DSS has already begun to address caseloads of frontline staff. The fewer cases assigned, the more time and attention a caseworker can devote to meeting the needs and ensuring the safety of each child. The Department established appropriate caseload standards for caseworkers and then requested and received 177 caseworker and 67 caseworker assistant positions last fiscal year to reduce workloads. As a result of the increased staff and internal reforms, the Department has reduced the number of caseworkers with 50 or more children by almost 50% between January 2015 and March 2016. Simultaneously, the Department decreased the turnover rate of caseworkers from 39.1% in 2014 to 27% in 2015. The Department requested additional caseworkers for fiscal year 2017 to further reduce caseloads. The settlement agreement builds on the momentum and reforms implemented by DSS.

The Department also recognized the need for reform of foster care systems. Best child welfare practice dictates that each child in foster care be placed in the most appropriate family-like, least restrictive setting. Over the last year, DSS redesigned its foster care licensing system to increase efficiencies and reduced the time it takes to license foster families by an average of eight months. With a more efficient system in place, the Department and Governor Nikki Haley, launched a foster care recruitment campaign in 2016, with the goal of recruiting 1500 more foster homes across the state to provide a stable family for the children in our care. In the settlement agreement, DSS has agreed to push forward with this recruitment campaign until it has sufficient foster homes across the state to meet the needs of its foster children.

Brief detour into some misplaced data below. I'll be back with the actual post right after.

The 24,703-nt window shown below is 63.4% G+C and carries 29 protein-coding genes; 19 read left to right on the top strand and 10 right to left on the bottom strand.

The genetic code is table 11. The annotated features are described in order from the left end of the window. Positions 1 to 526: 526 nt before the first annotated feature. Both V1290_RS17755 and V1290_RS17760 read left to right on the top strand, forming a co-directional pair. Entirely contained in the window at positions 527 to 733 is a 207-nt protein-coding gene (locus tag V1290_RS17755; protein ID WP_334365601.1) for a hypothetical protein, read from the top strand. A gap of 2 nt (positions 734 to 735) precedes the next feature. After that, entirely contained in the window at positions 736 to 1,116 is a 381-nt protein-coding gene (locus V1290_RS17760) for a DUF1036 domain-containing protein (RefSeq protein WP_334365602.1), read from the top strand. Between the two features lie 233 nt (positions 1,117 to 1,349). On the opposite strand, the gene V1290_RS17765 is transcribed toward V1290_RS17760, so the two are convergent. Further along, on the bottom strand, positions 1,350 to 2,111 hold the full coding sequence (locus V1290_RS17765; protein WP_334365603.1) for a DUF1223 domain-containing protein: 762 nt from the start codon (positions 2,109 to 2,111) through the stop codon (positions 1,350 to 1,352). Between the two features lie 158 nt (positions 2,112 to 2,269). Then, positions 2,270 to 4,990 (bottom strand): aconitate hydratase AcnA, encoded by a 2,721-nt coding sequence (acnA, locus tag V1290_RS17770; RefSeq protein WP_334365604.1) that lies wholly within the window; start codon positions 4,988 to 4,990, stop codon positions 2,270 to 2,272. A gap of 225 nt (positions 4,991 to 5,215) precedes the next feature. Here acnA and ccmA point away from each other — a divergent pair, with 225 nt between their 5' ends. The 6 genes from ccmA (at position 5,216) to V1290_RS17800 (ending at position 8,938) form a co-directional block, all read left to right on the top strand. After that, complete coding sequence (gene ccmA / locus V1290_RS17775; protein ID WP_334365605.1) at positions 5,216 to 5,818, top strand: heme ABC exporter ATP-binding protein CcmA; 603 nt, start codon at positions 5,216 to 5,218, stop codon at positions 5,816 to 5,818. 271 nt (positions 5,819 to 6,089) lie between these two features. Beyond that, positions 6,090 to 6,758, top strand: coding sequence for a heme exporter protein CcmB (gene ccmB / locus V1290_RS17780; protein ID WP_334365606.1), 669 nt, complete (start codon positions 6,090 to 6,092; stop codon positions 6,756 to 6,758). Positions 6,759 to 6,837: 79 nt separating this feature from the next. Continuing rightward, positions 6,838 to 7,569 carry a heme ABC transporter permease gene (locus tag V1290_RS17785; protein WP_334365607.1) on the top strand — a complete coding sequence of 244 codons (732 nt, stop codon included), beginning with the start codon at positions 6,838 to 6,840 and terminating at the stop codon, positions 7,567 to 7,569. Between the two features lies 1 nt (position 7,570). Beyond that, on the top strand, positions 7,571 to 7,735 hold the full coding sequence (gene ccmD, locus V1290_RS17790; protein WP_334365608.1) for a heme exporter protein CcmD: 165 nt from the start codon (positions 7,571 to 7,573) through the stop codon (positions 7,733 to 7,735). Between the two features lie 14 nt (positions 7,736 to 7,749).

The efforts of the Department have already led to measurable successes in child welfare, but despite these successes, DSS’s work is not done. As promised in the settlement agreement, DSS will continue to reform the agency, meet federal standards of care, and improve the welfare of children in our state.

Susan Alford, State Director of the SC Department of Social Services, recognizes these reforms cannot be accomplished alone. Community partnerships and support from the legislature, child advocates, the family court, law enforcement, public health, private providers, the faith based community, and childrens’ services agencies are essential to accomplishing the remaining reforms. “To effect sustainable child welfare reform, we have to create strong partnerships, while being laser-focused on the improvements that will make the most difference for children and families. DSS cannot do this work alone, but we must steer the course…realigning systems to achieve desired outcomes, reviewing data to track progress, and continuously improving services to children and families. We will not reach these outcomes overnight; but our goal is to establish a strong foundation which builds a continuum of services for children that will be sustainable.”